Stephen Kuusisto | Posted 03.08.2015 | Books
Stephen Kuusisto

If there's a better form of poetry for the Twitter Age, I don't know it. "Haiku" you say. Yes, fast and obscure fits the bill, but unlike Haiku, the Clerihew shoots off deft sparks because its intentions are overtly comic.

The Storytelling Power of Sofia Samatar

Diriye Osman | Posted 03.01.2015 | Books
Diriye Osman

Every work of fiction is an attempt at inventing something better, something more textured and accommodating of the multiple possibilities of human experience than our present conditions allow. Sofia Samatar has upped the stakes of what is possible.

Creating Yourself with Words

Diriye Osman | Posted 02.28.2015 | Gay Voices
Diriye Osman

There's a renegade thrill to Vonnegut's wisdom. Going into the arts as a career can render you into fiscal dreck, but the act of producing art, particularly writing, will endow your interiority with a sense of plenitude, of satisfaction that is hard to replicate.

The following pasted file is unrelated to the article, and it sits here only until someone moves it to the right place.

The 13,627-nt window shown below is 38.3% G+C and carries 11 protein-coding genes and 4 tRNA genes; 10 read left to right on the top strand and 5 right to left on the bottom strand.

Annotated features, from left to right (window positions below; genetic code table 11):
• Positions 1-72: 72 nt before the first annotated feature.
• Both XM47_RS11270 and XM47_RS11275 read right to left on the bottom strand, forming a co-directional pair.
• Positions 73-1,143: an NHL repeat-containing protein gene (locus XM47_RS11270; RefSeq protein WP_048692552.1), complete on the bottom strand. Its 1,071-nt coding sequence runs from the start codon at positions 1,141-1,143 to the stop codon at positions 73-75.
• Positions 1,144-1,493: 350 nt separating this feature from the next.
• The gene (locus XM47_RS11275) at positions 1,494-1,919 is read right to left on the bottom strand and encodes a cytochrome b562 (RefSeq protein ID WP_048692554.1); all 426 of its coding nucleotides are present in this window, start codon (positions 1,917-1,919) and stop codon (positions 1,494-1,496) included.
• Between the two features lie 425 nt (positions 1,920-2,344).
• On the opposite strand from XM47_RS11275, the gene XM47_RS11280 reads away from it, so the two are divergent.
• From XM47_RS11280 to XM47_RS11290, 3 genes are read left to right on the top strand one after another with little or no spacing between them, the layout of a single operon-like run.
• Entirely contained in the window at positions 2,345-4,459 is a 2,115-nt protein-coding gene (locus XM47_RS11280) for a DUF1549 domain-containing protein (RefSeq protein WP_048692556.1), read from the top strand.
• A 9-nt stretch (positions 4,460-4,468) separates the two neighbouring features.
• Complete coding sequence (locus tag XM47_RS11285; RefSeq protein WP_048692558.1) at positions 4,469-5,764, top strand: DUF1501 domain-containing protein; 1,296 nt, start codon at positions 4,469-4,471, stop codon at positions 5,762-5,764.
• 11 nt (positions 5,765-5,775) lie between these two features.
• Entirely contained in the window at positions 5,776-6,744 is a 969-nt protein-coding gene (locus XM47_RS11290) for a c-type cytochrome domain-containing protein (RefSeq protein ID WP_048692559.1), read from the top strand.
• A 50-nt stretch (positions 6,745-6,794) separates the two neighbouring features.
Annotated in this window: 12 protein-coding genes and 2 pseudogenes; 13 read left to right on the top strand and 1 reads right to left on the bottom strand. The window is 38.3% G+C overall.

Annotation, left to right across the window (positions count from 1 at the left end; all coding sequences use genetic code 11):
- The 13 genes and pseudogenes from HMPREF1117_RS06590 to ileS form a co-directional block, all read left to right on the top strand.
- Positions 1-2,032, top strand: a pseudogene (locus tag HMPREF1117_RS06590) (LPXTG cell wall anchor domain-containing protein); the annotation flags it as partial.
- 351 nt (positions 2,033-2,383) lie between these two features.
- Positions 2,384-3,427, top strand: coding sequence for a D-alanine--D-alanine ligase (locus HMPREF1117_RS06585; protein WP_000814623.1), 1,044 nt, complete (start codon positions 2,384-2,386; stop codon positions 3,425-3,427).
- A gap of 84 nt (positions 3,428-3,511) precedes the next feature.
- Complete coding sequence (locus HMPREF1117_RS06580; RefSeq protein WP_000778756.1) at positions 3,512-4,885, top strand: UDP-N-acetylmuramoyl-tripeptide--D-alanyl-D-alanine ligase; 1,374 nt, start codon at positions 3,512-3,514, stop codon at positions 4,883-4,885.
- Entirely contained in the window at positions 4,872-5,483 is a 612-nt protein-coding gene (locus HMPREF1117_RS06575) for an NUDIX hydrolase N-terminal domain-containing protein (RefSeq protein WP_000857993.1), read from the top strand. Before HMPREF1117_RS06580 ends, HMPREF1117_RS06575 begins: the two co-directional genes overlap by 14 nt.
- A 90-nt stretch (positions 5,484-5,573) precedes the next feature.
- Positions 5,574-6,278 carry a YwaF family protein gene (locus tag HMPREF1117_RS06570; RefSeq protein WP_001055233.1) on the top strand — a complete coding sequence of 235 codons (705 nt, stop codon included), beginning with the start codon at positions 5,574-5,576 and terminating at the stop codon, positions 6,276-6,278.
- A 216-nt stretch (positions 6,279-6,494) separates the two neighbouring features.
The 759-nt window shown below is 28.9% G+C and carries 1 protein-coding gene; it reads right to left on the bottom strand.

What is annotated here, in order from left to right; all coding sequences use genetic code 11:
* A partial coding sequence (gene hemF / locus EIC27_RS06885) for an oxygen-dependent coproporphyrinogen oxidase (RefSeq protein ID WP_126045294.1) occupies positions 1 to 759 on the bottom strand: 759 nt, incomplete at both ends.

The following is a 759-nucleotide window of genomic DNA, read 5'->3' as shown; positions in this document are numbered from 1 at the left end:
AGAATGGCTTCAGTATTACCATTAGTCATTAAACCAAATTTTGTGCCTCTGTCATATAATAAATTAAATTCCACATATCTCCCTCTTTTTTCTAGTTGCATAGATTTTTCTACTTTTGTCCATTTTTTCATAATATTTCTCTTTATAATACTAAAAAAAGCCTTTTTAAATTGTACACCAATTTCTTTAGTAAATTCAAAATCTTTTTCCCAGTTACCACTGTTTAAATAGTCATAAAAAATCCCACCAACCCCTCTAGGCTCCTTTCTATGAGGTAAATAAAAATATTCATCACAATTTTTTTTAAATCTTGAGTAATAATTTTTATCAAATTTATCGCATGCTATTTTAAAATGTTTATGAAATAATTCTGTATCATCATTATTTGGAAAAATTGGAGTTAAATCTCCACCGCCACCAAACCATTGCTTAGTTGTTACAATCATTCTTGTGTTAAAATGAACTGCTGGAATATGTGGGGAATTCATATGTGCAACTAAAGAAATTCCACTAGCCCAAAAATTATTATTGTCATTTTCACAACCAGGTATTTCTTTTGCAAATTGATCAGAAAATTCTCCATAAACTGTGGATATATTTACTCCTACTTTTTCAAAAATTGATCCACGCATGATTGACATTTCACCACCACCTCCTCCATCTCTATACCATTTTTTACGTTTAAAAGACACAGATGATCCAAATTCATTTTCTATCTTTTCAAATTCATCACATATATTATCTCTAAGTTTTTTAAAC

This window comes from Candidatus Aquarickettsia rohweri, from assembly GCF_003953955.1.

Emily Zola at Target

Susan Harlan | Posted 02.28.2015 | Women
Susan Harlan

Emily moved forward as if propelled by a mysterious force of desire. The lingerie department impressed her with its sublimity and grace. She swept past the Gilligan & O'Malley camisoles, robes and nightgowns in pinks and purples, nude Spanx shorts and bins of panties.

The Books We Loved in 2014

The New York Public Library | Posted 02.22.2015 | Books
The New York Public Library

Each year, millions of books make their way through The New York Public Library system. With so many books to choose from, it would seem an impossible task for our librarians to select their favorites. But, shockingly, it wasn't nearly as difficult as we thought!

10 Surprising Literary Facts For Christmas

Oliver Tearle | Posted 02.21.2015 | Books
Oliver Tearle

Charles Dickens's earliest piece of writing about Christmas was a short sketch -- published when Dickens was in his early twenties -- describing the perfect Christmas dinner.